Mickey Newbury An American Trilogy: Looks Like Rain/Frisco Mabel Joy/Heaven Help the Child (4-CD)
Out of Print: Future availability is unknown
Format: CD (4 Discs)
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- by Rodney Crowell ~ Tarpaper Sky ~ $13.74
- Number of Discs: 4
- Released: August 23, 2011
- Originally Released: 2011
- Label: Drag City
Spin - p.51Ranked #2 in Spin's 'The Top 10 Reissues Of 2011' -- "The happiest track here is about how much he loves that old-time music."
Record Collector (magazine) - p.855 stars out of 5 -- "Blessed with a falsetto capable of conveying both grief and hope, rarely has such melancholy been so uplifting as on these soulful, seductive song cycles."
Tracks on Disc 1:
- 1.Write a Song a Song / Angeline
- 2.She Even Woke Me Up to Say Goodbye
- 3.I Don't Think Much About Her No More
- 4.T. Total Tommy
- 5.33rd of August / When the Baby in My Lady Gets the Blues
- 6.San Francisco Mabel Joy
- 7.Looks Like Baby's Gone
Tracks on Disc 2:
- 1.An American Trilogy
- 2.How Many Times (Must the Piper Be Paid for His Song)
- 4.The Future's Not What It Used to Be
- 5.Mobile Blue
- 6.Frisco Depot
- 7.You're Not My Same Sweet Baby
- 9.Remember the Good
- 10.Swiss Cottage Place
- 11.How I Love Them Old Songs
Tracks on Disc 3:
- 1.Heaven Help the Child
- 2.Good Morning Dear
- 4.Sweet Memories
- 5.Why You Been Gone So Long
- 6.Cortelia Clark
- 7.Song for Susan
- 8.San Francisco Mabel Joy
Tracks on Disc 4:
- 1.If You Want Me To I'll Go [Publisher Demo]
- 2.Sunshine [Alternate Mono Version]
- 3.Sad Satin Rhyme
- 4.Why You Been Gone So Long [Publisher Demo]
- 5.I Don't Wanna Rock [Publisher Demo]
- 6.Let Me Stay Awhile [Publisher Demo]
- 7.Flower Man [Home Demo]
- 8.Good Morning Dear [Publisher Demo]
- 9.On Top of Old Smokey [Home Demo]
- 10.Interlude: How Many Times (Must the Piper Be Paid for His Song)
- 11.Better Days [Radio Session]
- 12.How I Love Them Old Songs [Radio Session]
- 13.I Don't Wanna Rock [Radio Session]
- 14.I Don't Want Me No Big City Woman [Radio Session]
- 15.You're Not My Same Sweet Baby [Radio Session]
Audio Remixers: Brian Thorn; Steve Rosenthal.
Liner Note Authors: Ben Fong-Torres; Chris Campion; Kris Kristofferson.
Illustrator: Masumi Kobayashi.
Photographer: Robert L. Heimall.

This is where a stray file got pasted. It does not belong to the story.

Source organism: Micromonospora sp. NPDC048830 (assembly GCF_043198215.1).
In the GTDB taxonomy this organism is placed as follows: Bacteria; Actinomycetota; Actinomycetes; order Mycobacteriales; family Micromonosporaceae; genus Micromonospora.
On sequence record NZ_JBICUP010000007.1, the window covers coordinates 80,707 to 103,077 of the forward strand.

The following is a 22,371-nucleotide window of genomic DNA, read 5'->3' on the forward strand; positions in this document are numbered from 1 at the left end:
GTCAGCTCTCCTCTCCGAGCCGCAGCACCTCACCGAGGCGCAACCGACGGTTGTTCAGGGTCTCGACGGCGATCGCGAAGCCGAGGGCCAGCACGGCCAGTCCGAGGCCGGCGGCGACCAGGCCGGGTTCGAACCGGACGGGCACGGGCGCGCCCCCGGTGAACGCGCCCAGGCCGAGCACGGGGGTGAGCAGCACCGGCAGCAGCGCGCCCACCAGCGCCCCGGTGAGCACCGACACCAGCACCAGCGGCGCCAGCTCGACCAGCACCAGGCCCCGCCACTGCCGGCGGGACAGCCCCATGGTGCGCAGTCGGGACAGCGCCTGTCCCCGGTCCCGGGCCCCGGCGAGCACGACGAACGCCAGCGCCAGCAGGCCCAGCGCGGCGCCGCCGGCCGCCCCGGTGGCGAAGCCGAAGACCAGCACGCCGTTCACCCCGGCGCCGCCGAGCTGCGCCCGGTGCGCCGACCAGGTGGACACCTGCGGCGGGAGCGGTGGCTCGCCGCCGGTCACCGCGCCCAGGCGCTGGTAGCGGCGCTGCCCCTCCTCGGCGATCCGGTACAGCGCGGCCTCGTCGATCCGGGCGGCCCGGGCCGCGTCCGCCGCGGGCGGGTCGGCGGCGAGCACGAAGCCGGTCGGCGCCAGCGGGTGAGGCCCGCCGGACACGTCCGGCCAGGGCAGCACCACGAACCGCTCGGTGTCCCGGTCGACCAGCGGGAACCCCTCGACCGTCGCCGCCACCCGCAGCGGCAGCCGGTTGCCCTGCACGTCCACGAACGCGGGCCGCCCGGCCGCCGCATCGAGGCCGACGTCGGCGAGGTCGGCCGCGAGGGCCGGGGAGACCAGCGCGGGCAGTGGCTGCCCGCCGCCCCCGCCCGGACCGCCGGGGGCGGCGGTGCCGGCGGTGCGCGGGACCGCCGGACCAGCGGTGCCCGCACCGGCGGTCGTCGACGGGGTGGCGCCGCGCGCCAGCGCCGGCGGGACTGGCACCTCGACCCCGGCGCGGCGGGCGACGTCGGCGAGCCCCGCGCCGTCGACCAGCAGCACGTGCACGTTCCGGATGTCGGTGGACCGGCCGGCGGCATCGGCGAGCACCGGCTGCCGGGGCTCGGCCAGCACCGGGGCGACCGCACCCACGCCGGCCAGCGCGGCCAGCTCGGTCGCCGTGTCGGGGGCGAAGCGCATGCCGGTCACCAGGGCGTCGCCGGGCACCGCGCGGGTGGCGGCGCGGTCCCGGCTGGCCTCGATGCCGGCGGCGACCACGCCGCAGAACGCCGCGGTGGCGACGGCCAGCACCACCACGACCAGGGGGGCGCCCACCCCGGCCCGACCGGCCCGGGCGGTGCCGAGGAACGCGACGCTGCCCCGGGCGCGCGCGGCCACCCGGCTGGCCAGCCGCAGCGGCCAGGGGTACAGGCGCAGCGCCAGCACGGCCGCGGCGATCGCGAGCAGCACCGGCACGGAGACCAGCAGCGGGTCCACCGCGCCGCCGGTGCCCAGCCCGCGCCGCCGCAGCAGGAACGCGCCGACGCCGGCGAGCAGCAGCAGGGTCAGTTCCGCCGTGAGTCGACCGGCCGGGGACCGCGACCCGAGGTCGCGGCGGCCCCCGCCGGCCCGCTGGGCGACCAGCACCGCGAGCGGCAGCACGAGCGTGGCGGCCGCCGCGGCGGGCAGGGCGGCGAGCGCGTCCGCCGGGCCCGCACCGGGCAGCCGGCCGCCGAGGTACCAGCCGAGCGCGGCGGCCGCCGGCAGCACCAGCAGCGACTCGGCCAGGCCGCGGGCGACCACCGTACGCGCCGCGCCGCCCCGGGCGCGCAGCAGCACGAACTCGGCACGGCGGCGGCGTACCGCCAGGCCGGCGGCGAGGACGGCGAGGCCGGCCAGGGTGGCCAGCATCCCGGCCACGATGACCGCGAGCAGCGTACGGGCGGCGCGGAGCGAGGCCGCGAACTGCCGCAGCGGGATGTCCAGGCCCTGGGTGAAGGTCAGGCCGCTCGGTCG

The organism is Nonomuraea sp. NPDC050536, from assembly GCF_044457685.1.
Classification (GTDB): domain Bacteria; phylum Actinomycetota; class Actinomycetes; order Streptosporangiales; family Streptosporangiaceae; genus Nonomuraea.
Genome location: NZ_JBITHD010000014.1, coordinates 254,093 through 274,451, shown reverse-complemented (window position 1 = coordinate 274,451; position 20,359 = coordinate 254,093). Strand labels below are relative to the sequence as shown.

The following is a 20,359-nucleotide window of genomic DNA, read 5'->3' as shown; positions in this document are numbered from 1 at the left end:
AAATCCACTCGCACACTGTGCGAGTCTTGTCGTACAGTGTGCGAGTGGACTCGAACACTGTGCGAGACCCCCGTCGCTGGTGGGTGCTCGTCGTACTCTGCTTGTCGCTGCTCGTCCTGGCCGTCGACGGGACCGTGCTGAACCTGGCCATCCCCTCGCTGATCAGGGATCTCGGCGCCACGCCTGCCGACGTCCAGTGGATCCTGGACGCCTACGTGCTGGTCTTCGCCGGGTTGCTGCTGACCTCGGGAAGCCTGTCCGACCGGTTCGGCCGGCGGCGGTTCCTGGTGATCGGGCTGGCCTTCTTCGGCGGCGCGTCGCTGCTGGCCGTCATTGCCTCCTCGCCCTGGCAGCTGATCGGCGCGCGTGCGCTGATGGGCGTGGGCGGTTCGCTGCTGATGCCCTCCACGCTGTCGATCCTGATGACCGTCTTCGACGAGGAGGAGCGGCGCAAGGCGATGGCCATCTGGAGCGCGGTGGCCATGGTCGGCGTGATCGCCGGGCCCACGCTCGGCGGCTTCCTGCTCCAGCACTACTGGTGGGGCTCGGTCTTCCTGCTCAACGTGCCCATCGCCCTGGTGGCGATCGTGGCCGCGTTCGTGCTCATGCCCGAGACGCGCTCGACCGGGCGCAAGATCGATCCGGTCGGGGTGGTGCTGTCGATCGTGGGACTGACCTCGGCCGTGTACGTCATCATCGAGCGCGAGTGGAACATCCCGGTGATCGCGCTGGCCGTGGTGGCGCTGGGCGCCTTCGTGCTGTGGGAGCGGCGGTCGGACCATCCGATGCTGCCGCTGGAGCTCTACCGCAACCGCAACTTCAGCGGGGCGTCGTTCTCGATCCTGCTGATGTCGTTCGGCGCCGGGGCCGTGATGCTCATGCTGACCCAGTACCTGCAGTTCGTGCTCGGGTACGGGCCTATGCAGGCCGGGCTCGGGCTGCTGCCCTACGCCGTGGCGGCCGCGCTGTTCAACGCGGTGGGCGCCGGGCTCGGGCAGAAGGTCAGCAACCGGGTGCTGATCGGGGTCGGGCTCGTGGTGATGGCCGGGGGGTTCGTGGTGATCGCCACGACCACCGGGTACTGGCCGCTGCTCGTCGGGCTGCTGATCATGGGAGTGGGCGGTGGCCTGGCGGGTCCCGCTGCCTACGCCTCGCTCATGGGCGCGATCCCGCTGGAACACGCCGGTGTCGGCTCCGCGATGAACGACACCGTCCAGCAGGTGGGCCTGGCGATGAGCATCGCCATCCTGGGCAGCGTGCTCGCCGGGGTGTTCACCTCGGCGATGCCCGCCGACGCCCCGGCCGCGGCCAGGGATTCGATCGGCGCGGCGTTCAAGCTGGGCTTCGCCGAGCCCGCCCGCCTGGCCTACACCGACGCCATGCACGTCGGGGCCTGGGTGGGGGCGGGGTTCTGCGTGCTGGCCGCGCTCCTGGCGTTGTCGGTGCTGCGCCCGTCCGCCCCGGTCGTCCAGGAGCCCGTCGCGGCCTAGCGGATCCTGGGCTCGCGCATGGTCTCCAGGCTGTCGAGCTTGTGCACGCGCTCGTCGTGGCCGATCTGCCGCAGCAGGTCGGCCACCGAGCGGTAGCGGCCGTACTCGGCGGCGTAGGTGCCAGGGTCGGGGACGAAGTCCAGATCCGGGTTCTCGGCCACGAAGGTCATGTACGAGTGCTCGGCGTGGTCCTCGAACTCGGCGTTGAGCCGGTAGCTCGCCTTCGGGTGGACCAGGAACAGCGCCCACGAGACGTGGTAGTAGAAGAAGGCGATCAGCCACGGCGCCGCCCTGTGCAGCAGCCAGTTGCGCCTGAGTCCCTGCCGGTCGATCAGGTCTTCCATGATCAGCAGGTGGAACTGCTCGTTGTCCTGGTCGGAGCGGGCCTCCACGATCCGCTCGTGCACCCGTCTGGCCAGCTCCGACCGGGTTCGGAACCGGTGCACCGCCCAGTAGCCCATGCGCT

During his lifetime, Mickey Newbury was always regarded more as a songwriter than as a singer or recording artist. Johnny Cash, Roy Orbison, Linda Ronstadt, Charlie Rich, Tammy Wynette, Willie Nelson, Kenny Rogers, and Joan Baez all recorded his songs. That said, Saint Cecilia Knows (the Newbury estate's label) and Drag City are seeking to change that impression with An American Trilogy. It's a deluxe, limited-edition, four-disc box set collects the albums Looks Like Rain (1969), 'Frisco Mabel Joy (1971), Heaven Help the Child (1973), and a disc of rarities; it contains a poster lyric sheet/map and a 100-page booklet, with Newbury quotes, interviews, and more. The albums, whose tapes were thought lost in a fire, have been pristinely remastered. Looking back, it was a small miracle that Elektra let Newbury make these records at all. Through his shrewdness as a negotiator and his track record as a songwriter, he convinced the label to allow him to make three conceptually linked records. The sound on them is like nothing in country music before or since: they are full of sound effects, spatial ambiences and melodrama, delivered with subtlety and a novelist's attention to detail. The music merged minimal country tropes with Texas songwriter storytelling and Southern gospel, and employed contemporary folk and pop arrangements. Looks Like Rain reveals Newbury's writing range and production savvy. The sound effects (such as an incessant rain falling throughout) and delicate psychedelic embellishments etch the record in its time, but there is so much silence surrounding "She Even Woke Me Up to Say Goodbye," "33rd of August," and "San Francisco Mabel Joy" that they stun with quiet intensity. Newbury's grainy tenor and elegant phrasing keep the album from descending into desperation. On 'Frisco Mabel Joy, the studio becomes more of a musical instrument. It opens with Newbury's "An American Trilogy" which contains the Civil War-era songs "Dixie," "Battle Hymn of the Republic," and "All My Trials." Elvis may have (over)blown it as a theatrical patriot's anthem, but Newbury's version is restrained and elegiac; as if the promise and hope expressed in those songs has been lost -- or even erased -- along history's way. It introduces the rest of the album, where rain continues to fall, women continue to depart, and problems mount; the characters in these songs question life metaphorically and literally. In lieu of the opener, it's easy to hear "How I Love Them Old Songs" and "The Future's Not What It Used to Be" are insightful questions to a nation at large. The instrumental interludes, and the depth of emotion in "'Frisco Depo" and "How Many Times (Must the Piper Be Paid for His Song)," are devastating personal narratives. Heaven Help the Child is a progression; it feels more more like a Jimmy Webb record than anything else. Its pop arrangements are more pronounced, but the songs, whether historical tales (the title track, which takes place in 1912) and "Cortelia Clark," broken love songs ("Sweet Memories" and "Good Morning Dear"), or even the lone redemptive paean to romance ("Song for Susan" -- Newbury's wife), lose none of their power. The re-recording of "San Francisco Mabel Joy" that closes the disc underscores the personal vision of the songwriter who inhabits each song on these three albums. The rarities disc is just that. It contains demos, unreleased tracks, and a radio performance, and is well worth inclusion. What Newbury displayed on these records was an American life, whose experiences crossed race, class, and even historical boundaries. The set is an essential document that places Newbury in the pantheon of singer/songwriters where he has always belonged. ~Thom Jurek